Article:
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Editors have crucial roles in publishing and they work with authors in different ways. A lucky author will have three kinds of editor: first an acquisitions editor who will help the book to find a home with the right publisher; second a book editor who will help the author to shape, model and revise his text or his concept for the book; and third a managing editor, or a copy editor, who will take the book in fine control and make every effort to tidy the work, to make it consistent, and to ensure that it says what the author means to say and not something else which can be too easily misunderstood.

I have been lucky with all kinds of editors, but I have a debt of gratitude and a particular fondness for the editor who acquired my book for the University of Chicago Press. At the time, I had largely written the book (or I thought I had) and was looking for a publisher who would not be put off by a book that was partly about philosophy and partly about technology, written by someone who was neither a professional philosopher or a true technologist.

Christopher Rhodes, officially the law and linguistics editor at the University of Chicago Press was the acquisitions editor who decided to take my book on, and who chased down three readers to review it. He clearly found the subject of my book interesting and the argument persuasive and he was quite assiduous in finding referees who would take a critical look at it. In the way of academic publishing, these referees are anonymous and I would find it hard to judge what discipline they come from. The reports were broadly positive, but they also had recommendations for revision and improvement, so there was more work to be done. We had several helpful conversations about the book and Chris was beginning to shape the book that he was encouraging me to finish. My last communication and encouragement from him, an email in April last year, was to finish the revisions and submit a response to the readers that he would use with the Press committee. In fact, these revisions and the additional chapters of the book, mainly on the work of Michael Tomasello,  that I had decided were needed, took me longer than I had planned and as I was finishing my work in September 2015, I learned from Chicago that Chris Rhodes had died. This was a moment of great sadness.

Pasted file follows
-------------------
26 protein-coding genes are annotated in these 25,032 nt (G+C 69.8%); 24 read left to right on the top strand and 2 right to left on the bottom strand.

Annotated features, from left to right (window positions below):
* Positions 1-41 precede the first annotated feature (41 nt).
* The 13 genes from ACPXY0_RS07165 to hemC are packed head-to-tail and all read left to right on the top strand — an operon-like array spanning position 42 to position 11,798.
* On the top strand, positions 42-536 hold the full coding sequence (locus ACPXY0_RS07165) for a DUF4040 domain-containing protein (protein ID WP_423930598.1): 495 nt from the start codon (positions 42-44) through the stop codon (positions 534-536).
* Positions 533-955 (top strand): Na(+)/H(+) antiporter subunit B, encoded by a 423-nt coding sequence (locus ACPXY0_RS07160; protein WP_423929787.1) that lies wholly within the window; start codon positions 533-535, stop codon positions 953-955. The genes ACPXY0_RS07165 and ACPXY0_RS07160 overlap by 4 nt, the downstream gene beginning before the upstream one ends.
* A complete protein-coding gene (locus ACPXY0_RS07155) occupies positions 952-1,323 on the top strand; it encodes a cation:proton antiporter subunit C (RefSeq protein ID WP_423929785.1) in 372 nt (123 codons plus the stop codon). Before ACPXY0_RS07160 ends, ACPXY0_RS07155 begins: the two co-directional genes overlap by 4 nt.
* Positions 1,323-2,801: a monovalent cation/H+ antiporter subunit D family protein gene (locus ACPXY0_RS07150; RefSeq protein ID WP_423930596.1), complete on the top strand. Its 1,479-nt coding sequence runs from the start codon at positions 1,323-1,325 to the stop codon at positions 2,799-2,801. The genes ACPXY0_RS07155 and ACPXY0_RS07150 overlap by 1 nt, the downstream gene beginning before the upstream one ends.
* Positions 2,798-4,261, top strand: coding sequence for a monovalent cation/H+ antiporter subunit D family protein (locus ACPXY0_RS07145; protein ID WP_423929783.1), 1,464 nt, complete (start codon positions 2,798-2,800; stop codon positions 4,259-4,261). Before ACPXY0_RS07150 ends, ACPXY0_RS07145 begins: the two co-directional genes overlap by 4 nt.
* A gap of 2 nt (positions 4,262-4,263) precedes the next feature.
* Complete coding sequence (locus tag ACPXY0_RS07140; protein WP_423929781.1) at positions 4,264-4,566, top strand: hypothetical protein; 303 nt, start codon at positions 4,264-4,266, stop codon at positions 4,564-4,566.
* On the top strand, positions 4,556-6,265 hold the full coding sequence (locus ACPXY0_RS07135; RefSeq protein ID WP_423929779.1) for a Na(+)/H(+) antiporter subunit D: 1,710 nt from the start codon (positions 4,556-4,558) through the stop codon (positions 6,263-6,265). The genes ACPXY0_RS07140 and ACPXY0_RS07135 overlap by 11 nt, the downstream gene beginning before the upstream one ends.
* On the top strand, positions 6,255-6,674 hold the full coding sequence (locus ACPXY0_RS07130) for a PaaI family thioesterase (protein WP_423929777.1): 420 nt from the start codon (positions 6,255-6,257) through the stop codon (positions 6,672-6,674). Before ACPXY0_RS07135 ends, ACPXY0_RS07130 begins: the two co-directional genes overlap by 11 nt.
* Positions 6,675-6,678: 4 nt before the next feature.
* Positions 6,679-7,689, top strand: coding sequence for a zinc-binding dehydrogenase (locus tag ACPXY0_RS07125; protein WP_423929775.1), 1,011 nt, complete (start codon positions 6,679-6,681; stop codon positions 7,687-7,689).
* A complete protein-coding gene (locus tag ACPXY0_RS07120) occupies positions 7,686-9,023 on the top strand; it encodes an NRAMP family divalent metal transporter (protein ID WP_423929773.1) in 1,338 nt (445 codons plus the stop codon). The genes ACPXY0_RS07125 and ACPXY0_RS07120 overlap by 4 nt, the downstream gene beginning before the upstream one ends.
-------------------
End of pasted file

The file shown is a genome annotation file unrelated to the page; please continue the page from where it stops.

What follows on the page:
Since Chris was much younger than me and had been such an encouraging and energetic counterparty this was also shocking news. Chris had helped me in just the ways that an acquisitions editor should. So I hope that he would have liked the book that grew from his encouragement. My book editor, managing editor and copy-editor have also been of great assistance (thanks: Christie, Joel and Pam), but in one of my earliest blogs about Following Searle on Twitter: How words create digital institutions I want to give full thanks to their colleague Chris Rhodes.


This is a blog about a book that will be published in early 2017 by the University of Chicago Press. Since it will not appear for some months, I offer the reader the draft blurb that I have written for the Press:

Following Searle on Twitter is an original attempt to combine a highly conceptual and theoretical perspective with a down-to-earth exposition of present-day digital institutions. The author uses the theory of Status Function Declarations, a theory developed by the philosopher John Searle, as a probe for understanding Twitter’s institutional structure and the still developing toolset that it provides for its members.

Most of the actions through which we engage with Twitter are shown to precisely fit the definition of a Status Function Declaration. Twitter is an institution built, constituted and evolving through the use of Status Function Declarations. Furthermore, Twitter is shown to be a case-study, not a special case. The ambitious theory that emerges from the case-study concludes that all our interactions with these new, emerging, digital institutions are deeply language-made. So it follows that a scientific and humanistic study of digital institutions lies at the intersection of many disciplines: philosophy, social theory, the sociology of knowledge, psychology, media studies, network science and linguistics among others.

The author aligns his account of digital institutions with the anthropological and evolutionary framework developed by Michael Tomasello. Hodgkin’s theory, inspired by Searle and Tomasello, places language, action, intention and responsibility at the core of the digital culture and the digital institutions that we are constructing. [A fragment of the Twitter institution can be found at]